- The US Department of Labor is investigating the exploitation of children in the poultry industry.
- The news follows a New York Times report about migrant kids being hired by contractors.
- Perdue Farms told Insider it plans to “cooperate fully” with any federal investigation.
The US Department of Labor is investigating two of the largest companies in the domestic poultry industry following a report that some of their contractors are employing migrant children.
On Monday, The New York Times Magazine published an investigation that showed kids as young as 14 were knowingly employed as overnight cleaning staff at plants run by companies like Perdue Farms and Tyson Foods. Some were gravely injured on jobs they never should have had under federal law.
There has been a dramatic increase in reports of child labor — and workplace accidents involving kids. Over the summer, a 16-year-old in Wisconsin was killed after he became trapped in a sawmill conveyor; another 16-year-old got trapped in a conveyor at a poultry farm in Mississippi and died of injuries.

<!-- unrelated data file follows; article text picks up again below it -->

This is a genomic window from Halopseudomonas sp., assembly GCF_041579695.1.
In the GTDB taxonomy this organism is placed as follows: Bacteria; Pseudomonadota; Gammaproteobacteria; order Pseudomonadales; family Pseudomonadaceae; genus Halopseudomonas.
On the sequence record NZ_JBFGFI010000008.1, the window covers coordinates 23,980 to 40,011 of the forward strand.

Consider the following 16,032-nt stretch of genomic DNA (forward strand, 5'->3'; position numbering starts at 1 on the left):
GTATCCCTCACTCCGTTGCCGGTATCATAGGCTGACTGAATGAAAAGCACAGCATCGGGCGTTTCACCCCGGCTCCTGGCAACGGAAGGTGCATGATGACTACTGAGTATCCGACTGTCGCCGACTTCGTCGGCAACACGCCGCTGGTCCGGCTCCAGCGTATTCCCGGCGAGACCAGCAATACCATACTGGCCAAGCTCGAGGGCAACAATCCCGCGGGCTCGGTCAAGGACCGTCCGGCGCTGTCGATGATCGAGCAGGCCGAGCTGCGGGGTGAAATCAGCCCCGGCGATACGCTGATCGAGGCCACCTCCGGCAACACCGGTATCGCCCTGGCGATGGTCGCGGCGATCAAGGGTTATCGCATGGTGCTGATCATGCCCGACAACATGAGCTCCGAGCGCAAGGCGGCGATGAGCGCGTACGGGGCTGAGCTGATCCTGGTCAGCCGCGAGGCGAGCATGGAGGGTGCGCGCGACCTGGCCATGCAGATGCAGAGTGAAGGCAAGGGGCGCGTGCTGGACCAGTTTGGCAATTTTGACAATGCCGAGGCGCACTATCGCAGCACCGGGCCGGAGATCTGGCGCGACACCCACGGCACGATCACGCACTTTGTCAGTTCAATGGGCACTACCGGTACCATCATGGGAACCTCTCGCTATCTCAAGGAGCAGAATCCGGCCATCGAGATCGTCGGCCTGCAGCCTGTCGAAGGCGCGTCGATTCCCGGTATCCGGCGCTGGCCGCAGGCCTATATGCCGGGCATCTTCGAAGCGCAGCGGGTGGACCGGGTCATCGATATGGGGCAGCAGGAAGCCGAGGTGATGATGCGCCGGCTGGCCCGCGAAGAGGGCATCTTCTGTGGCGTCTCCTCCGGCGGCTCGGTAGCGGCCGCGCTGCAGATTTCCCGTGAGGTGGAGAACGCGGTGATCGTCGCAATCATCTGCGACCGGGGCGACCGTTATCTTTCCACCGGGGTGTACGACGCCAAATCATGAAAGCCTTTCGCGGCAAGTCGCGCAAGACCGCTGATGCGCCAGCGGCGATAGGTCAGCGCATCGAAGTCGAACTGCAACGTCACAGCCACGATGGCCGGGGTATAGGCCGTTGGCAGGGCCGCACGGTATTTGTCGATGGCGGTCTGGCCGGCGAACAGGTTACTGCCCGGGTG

Overall, the Department of Labor said it had seen a 69% increase in illegal child labor over the previous five years.
Work in animal agriculture is particularly hazardous. The Times reported that children have been both maimed by equipment and severely burned by industrial cleaning agents. And while those children are working in plants owned by some of the biggest brands, the Times noted that companies have been able to claim some plausible deniability by outsourcing work to contractors that can take the blame for any legal violations.
On Saturday, Seema Nanda, the US solicitor of labor, said she is examining whether companies can be held liable for contractors’ labor practices.
“We are long past the day when brands can say that they don’t know that they have child labor in their supply chain,” Nanda told the Times. “The intention is to make sure that those higher up in the supply chain are holding their subcontractors and staffing agencies accountable.”
Tyson Foods did not respond to a request for comment from Insider. But a spokesperson for Perdue Farms said the company stands ready to show that it has “strict, longstanding policies in place” to prevent minors from working in hazardous conditions and that it holds its contractors to the same standards. It has also begun a third-party audit of its child labor policies, the spokesperson said.
“We will take appropriate actions based on the findings of that investigation,” the spokesperson said. And while the company has “not been notified” of a federal investigation, we “plan to cooperate fully with any government inquiry on this matter.”